“Then tell me this, American,” he started to growl and then reproached himself with a moment of inner recrimination. He tried again, this time his voice made less jagged. “Then simply tell me this thing,” his English began to fracture. “Are you here to destroy those trade issues our Governments have worked hard to negotiate common ground on?”

I stared at the man and made my face sober and sincere. I realized he wasn’t angry – he was anxious. He may have been one of the key architects behind the entire negotiating process that had been two years in development.

“Sergey, I’m not that man,” I assured him. “I am a fixer, not a destroyer. On that you have my word.”

The Russian leaned back and slitted his eyes warily. I held his gaze. Finally relief spread across his face, smoothing out his features, wiping away the scowl of mistrust.

He raised his glass. “Nostrovia.” He allowed himself a companionable smile. I lifted my own glass in salute.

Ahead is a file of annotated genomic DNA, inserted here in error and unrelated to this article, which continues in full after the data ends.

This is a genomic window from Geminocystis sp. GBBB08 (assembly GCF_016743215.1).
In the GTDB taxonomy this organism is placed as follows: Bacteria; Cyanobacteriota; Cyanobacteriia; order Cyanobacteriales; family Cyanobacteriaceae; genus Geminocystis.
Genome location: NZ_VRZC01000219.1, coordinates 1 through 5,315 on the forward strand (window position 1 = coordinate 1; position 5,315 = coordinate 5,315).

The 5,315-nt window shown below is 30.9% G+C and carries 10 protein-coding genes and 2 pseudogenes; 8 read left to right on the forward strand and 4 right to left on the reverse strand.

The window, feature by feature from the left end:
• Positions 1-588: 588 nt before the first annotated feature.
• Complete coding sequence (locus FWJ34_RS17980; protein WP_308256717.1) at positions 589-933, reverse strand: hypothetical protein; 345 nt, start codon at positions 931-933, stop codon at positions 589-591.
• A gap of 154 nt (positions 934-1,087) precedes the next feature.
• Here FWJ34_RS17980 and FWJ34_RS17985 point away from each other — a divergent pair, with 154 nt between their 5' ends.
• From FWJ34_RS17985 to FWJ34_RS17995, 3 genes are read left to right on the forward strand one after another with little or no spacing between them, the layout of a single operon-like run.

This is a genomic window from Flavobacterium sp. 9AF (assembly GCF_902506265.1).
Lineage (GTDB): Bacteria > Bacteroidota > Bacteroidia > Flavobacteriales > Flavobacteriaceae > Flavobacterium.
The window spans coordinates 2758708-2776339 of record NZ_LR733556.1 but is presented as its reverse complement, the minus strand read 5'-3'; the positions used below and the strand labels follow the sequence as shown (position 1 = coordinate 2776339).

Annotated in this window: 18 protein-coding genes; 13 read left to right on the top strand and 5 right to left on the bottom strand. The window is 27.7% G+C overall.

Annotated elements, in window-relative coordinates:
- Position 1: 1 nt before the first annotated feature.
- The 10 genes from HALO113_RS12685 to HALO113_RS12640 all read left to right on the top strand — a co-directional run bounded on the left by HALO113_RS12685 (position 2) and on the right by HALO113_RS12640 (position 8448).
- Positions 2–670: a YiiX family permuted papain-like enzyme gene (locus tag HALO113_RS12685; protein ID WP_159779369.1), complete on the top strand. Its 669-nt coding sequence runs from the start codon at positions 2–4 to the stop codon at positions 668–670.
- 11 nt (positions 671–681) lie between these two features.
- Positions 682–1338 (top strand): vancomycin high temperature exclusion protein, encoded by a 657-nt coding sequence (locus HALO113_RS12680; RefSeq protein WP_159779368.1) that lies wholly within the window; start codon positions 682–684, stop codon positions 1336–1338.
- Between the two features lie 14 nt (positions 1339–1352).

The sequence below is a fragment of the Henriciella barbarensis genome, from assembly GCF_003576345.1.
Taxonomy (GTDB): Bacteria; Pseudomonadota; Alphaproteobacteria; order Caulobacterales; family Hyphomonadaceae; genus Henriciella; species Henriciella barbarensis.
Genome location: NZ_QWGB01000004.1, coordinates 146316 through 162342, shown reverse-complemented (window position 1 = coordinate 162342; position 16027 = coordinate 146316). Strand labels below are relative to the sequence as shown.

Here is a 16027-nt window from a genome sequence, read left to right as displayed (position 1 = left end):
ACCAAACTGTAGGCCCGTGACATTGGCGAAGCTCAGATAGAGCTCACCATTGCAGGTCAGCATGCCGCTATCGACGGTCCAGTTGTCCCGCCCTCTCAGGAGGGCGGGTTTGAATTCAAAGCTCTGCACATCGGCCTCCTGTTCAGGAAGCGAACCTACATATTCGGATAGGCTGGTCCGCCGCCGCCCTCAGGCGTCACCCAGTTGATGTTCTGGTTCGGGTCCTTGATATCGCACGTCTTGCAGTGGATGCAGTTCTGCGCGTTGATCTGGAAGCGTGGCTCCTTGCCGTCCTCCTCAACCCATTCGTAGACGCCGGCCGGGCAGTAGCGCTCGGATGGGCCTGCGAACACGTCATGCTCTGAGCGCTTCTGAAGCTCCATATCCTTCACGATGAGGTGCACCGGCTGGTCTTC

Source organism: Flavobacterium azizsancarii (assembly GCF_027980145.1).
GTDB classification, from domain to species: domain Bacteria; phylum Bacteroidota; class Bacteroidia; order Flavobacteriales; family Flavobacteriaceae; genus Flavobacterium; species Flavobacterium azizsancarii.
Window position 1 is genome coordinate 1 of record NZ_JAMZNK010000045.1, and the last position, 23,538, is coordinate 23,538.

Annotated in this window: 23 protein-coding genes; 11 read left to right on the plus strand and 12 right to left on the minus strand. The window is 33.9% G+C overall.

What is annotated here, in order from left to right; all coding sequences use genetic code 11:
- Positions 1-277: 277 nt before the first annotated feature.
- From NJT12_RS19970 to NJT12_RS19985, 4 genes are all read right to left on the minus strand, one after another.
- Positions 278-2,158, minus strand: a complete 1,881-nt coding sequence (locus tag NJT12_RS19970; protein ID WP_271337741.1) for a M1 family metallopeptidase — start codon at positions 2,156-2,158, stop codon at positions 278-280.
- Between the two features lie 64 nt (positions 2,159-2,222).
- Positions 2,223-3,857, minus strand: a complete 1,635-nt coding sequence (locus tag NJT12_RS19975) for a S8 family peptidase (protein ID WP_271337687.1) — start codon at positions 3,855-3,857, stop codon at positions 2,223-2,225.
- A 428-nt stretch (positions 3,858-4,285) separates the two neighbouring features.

“Nostrovia,” I replied.

We stared into each other’s eyes for a second longer and then I saw the Russian’s gaze waver, drawn instead towards someone over my shoulder. Subconsciously his free hand went to his tie and adjusted the knot like he was preening himself. He straightened his back.

I resisted the urge to turn. By watching the Russian’s eyes, I could tell the person who had caught his attention was coming closer. Then I smelt a waft of perfume.

“Connie,” a young woman came to my side, her face lifted to mine, her eyes glittering with breathless wonder. The top of her head was at the level of my shoulder and in the sparkling light her long blonde cascade of her hair glinted like molten gold.